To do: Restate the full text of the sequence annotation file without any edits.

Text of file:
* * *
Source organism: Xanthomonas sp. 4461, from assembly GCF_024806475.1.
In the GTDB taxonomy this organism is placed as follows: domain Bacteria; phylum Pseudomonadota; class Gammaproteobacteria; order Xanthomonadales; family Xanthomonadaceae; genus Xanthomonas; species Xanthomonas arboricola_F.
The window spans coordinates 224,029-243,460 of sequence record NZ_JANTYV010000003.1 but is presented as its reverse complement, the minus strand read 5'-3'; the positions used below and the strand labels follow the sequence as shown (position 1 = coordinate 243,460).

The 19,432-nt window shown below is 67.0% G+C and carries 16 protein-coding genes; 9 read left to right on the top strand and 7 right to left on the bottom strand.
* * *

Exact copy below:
Source organism: Xanthomonas sp. 4461, from assembly GCF_024806475.1.
In the GTDB taxonomy this organism is placed as follows: domain Bacteria; phylum Pseudomonadota; class Gammaproteobacteria; order Xanthomonadales; family Xanthomonadaceae; genus Xanthomonas; species Xanthomonas arboricola_F.
The window spans coordinates 224,029-243,460 of sequence record NZ_JANTYV010000003.1 but is presented as its reverse complement, the minus strand read 5'-3'; the positions used below and the strand labels follow the sequence as shown (position 1 = coordinate 243,460).

The 19,432-nt window shown below is 67.0% G+C and carries 16 protein-coding genes; 9 read left to right on the top strand and 7 right to left on the bottom strand.